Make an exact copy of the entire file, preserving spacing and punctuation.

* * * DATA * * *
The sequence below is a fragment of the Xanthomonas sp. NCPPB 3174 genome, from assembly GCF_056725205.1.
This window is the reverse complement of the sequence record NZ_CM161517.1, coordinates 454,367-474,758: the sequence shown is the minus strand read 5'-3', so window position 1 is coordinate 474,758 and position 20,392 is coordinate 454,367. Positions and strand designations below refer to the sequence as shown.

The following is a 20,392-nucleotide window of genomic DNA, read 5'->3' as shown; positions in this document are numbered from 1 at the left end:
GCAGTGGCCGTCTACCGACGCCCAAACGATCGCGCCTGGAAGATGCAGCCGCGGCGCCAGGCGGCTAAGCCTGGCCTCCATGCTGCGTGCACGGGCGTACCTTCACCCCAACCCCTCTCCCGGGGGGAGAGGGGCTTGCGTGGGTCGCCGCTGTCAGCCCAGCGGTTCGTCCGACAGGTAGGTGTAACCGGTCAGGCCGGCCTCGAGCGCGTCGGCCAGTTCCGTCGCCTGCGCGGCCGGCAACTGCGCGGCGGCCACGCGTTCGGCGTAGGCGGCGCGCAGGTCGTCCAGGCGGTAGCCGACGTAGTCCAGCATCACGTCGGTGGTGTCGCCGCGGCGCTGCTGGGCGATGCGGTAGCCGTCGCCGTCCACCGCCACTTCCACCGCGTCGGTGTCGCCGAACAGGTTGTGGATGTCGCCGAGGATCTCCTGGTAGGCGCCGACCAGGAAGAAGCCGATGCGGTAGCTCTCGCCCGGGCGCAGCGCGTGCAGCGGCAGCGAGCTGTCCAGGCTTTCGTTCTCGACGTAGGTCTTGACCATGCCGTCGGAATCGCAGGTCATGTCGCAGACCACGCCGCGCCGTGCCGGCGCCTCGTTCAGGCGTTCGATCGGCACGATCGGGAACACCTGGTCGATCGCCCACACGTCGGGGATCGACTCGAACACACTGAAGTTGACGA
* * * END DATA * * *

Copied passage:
The sequence below is a fragment of the Xanthomonas sp. NCPPB 3174 genome, from assembly GCF_056725205.1.
This window is the reverse complement of the sequence record NZ_CM161517.1, coordinates 454,367-474,758: the sequence shown is the minus strand read 5'-3', so window position 1 is coordinate 474,758 and position 20,392 is coordinate 454,367. Positions and strand designations below refer to the sequence as shown.

The following is a 20,392-nucleotide window of genomic DNA, read 5'->3' as shown; positions in this document are numbered from 1 at the left end:
GCAGTGGCCGTCTACCGACGCCCAAACGATCGCGCCTGGAAGATGCAGCCGCGGCGCCAGGCGGCTAAGCCTGGCCTCCATGCTGCGTGCACGGGCGTACCTTCACCCCAACCCCTCTCCCGGGGGGAGAGGGGCTTGCGTGGGTCGCCGCTGTCAGCCCAGCGGTTCGTCCGACAGGTAGGTGTAACCGGTCAGGCCGGCCTCGAGCGCGTCGGCCAGTTCCGTCGCCTGCGCGGCCGGCAACTGCGCGGCGGCCACGCGTTCGGCGTAGGCGGCGCGCAGGTCGTCCAGGCGGTAGCCGACGTAGTCCAGCATCACGTCGGTGGTGTCGCCGCGGCGCTGCTGGGCGATGCGGTAGCCGTCGCCGTCCACCGCCACTTCCACCGCGTCGGTGTCGCCGAACAGGTTGTGGATGTCGCCGAGGATCTCCTGGTAGGCGCCGACCAGGAAGAAGCCGATGCGGTAGCTCTCGCCCGGGCGCAGCGCGTGCAGCGGCAGCGAGCTGTCCAGGCTTTCGTTCTCGACGTAGGTCTTGACCATGCCGTCGGAATCGCAGGTCATGTCGCAGACCACGCCGCGCCGTGCCGGCGCCTCGTTCAGGCGTTCGATCGGCACGATCGGGAACACCTGGTCGATCGCCCACACGTCGGGGATCGACTCGAACACACTGAAGTTGACGA